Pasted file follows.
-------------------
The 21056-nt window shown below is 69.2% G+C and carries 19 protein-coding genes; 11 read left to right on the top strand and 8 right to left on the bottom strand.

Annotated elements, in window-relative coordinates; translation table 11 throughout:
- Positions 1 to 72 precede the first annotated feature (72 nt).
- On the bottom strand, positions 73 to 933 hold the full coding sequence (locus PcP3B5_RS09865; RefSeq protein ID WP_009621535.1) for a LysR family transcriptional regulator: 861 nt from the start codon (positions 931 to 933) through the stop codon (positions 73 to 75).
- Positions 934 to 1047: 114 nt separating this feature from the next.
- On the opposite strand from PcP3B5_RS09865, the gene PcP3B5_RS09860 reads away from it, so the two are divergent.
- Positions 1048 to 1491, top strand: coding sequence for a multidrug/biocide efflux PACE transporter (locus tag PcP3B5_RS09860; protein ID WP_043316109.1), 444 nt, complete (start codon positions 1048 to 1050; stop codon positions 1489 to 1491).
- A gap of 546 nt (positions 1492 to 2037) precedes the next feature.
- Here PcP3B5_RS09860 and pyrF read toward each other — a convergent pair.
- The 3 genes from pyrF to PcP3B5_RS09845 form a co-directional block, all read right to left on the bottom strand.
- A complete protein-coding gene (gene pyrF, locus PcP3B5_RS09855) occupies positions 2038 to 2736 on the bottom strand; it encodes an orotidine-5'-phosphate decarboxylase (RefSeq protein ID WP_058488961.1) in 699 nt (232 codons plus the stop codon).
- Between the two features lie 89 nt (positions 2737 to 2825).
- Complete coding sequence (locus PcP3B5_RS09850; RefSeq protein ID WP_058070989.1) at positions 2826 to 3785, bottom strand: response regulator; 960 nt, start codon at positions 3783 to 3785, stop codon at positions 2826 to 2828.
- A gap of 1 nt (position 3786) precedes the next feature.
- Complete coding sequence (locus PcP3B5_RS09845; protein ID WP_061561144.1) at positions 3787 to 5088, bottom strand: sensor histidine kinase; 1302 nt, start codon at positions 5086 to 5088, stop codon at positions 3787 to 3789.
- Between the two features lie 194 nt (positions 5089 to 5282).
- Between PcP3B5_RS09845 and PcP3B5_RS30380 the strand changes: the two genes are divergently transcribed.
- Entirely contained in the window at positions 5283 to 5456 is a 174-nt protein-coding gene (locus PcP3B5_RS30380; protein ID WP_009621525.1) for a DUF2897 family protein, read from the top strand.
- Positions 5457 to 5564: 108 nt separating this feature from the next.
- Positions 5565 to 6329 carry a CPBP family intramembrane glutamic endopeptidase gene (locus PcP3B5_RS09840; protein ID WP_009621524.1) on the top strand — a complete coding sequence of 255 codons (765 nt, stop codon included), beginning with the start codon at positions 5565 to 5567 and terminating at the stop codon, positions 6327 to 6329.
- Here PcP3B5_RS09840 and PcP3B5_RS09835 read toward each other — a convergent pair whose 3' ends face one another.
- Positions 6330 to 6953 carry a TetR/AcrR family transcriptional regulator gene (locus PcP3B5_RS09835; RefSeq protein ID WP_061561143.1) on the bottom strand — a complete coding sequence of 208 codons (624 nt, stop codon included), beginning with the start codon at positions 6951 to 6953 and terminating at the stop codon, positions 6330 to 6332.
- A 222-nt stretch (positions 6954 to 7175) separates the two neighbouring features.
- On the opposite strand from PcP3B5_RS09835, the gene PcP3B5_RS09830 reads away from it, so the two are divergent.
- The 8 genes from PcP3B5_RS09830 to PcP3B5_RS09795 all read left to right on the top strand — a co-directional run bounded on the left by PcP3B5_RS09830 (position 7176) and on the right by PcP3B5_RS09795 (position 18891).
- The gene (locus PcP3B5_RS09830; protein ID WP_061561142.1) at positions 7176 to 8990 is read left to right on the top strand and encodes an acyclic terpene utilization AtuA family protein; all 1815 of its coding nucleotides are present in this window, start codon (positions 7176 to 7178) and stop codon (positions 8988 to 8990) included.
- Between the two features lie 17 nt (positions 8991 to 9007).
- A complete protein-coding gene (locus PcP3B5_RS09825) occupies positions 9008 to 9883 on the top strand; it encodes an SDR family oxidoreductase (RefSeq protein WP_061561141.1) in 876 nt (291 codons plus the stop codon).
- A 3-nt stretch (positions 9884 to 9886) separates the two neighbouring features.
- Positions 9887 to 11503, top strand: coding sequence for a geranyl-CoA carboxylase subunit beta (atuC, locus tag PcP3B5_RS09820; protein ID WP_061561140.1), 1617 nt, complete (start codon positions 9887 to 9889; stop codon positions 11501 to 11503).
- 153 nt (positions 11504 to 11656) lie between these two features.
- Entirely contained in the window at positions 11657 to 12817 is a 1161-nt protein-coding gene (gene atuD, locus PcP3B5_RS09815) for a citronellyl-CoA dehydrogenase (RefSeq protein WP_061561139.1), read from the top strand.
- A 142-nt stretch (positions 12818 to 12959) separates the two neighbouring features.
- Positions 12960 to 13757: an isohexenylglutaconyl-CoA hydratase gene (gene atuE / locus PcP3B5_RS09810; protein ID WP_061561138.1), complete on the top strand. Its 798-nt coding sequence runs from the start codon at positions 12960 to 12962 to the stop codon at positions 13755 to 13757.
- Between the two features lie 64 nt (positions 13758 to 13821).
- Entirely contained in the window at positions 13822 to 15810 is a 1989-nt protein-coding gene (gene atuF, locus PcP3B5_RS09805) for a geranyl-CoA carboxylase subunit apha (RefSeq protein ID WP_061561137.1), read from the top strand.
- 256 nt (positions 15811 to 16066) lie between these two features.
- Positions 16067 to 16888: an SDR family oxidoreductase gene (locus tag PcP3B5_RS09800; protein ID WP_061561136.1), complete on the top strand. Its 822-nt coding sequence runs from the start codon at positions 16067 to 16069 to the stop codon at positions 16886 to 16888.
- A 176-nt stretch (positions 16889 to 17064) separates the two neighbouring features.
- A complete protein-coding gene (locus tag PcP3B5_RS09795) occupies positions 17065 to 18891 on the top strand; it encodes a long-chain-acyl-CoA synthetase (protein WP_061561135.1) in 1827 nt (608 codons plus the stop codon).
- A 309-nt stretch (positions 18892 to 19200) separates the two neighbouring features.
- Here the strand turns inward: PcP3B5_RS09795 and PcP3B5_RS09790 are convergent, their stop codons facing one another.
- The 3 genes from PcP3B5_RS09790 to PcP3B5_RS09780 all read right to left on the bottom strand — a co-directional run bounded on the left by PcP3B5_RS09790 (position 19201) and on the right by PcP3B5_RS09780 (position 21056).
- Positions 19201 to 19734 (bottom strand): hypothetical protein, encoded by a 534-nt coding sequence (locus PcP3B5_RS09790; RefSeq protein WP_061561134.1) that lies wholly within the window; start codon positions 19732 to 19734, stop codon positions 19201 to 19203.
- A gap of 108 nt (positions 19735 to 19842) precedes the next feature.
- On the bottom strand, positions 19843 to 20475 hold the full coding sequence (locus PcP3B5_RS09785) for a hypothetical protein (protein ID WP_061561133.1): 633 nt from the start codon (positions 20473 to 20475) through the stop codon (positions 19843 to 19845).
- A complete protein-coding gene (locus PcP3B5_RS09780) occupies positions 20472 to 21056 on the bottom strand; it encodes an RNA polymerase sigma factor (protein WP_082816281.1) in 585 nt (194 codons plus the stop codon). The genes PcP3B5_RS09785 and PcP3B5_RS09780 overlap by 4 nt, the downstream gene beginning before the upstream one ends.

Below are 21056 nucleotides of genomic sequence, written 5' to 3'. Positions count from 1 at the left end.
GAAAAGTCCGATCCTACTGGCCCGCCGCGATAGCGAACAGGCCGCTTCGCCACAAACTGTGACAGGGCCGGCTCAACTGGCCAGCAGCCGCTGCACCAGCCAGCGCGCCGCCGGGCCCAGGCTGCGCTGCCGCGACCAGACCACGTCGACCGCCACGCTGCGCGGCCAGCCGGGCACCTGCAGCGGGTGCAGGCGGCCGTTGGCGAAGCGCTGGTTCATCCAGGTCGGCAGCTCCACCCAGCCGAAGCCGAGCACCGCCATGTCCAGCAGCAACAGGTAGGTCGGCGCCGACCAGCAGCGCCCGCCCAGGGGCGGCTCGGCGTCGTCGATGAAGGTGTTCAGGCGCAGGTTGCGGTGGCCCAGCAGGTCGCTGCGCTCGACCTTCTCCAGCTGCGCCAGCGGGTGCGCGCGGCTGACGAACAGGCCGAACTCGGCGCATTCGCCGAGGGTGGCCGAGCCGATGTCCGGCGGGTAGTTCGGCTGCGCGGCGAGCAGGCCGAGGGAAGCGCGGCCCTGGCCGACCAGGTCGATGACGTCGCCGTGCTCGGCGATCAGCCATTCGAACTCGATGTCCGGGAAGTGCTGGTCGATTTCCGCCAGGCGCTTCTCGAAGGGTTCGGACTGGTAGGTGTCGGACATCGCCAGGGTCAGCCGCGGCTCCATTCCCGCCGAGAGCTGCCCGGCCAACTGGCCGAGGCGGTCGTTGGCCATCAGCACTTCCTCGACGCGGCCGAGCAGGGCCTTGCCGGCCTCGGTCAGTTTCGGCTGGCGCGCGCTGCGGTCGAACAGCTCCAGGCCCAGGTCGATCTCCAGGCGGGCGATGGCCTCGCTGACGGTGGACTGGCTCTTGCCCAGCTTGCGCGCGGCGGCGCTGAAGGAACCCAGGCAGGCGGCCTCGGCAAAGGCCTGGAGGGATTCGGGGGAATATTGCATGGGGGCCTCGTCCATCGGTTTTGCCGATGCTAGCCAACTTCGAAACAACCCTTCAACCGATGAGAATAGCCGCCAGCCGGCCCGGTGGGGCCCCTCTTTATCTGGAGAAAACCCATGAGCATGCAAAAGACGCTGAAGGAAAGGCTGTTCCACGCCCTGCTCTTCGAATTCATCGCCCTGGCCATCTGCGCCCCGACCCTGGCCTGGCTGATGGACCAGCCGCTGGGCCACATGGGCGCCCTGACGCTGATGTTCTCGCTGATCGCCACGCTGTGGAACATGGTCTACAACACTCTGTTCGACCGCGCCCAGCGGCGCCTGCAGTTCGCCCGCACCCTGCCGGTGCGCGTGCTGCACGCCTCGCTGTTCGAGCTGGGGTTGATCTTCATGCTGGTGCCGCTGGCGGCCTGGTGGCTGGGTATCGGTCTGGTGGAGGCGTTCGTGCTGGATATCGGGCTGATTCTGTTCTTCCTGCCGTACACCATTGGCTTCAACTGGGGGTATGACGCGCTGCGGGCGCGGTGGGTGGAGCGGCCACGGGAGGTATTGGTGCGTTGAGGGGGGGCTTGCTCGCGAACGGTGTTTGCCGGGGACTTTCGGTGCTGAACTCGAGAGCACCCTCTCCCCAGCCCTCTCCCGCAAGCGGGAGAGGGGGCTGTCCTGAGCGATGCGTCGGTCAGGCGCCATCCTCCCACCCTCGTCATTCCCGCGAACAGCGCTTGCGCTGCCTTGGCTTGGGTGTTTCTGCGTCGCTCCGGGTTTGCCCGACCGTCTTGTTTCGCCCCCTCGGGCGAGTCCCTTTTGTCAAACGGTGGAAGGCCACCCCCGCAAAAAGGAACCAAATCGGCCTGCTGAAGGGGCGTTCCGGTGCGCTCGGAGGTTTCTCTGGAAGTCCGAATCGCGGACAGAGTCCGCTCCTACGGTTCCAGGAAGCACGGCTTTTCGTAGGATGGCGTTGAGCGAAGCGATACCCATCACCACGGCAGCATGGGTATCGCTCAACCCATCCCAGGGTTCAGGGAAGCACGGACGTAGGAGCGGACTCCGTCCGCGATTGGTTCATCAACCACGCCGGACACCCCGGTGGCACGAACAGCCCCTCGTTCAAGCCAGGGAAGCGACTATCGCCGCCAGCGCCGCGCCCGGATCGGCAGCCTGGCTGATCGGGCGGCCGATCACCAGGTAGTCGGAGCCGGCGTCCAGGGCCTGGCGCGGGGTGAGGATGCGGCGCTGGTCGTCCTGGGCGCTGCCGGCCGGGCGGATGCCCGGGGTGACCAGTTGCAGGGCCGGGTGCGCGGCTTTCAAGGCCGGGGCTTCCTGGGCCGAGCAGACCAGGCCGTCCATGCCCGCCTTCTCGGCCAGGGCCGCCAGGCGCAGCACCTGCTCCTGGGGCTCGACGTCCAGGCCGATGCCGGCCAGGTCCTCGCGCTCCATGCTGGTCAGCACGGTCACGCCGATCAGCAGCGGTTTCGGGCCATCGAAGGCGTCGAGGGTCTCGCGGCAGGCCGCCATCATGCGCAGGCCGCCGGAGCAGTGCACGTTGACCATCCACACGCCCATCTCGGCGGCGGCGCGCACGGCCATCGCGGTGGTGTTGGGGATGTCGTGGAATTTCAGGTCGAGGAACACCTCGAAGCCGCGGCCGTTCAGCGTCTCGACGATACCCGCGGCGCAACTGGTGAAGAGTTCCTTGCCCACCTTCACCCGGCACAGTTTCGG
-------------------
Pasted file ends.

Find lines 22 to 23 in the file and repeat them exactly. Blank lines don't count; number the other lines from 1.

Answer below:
- Positions 6330 to 6953 carry a TetR/AcrR family transcriptional regulator gene (locus PcP3B5_RS09835; RefSeq protein ID WP_061561143.1) on the bottom strand — a complete coding sequence of 208 codons (624 nt, stop codon included), beginning with the start codon at positions 6951 to 6953 and terminating at the stop codon, positions 6330 to 6332.
- A 222-nt stretch (positions 6954 to 7175) separates the two neighbouring features.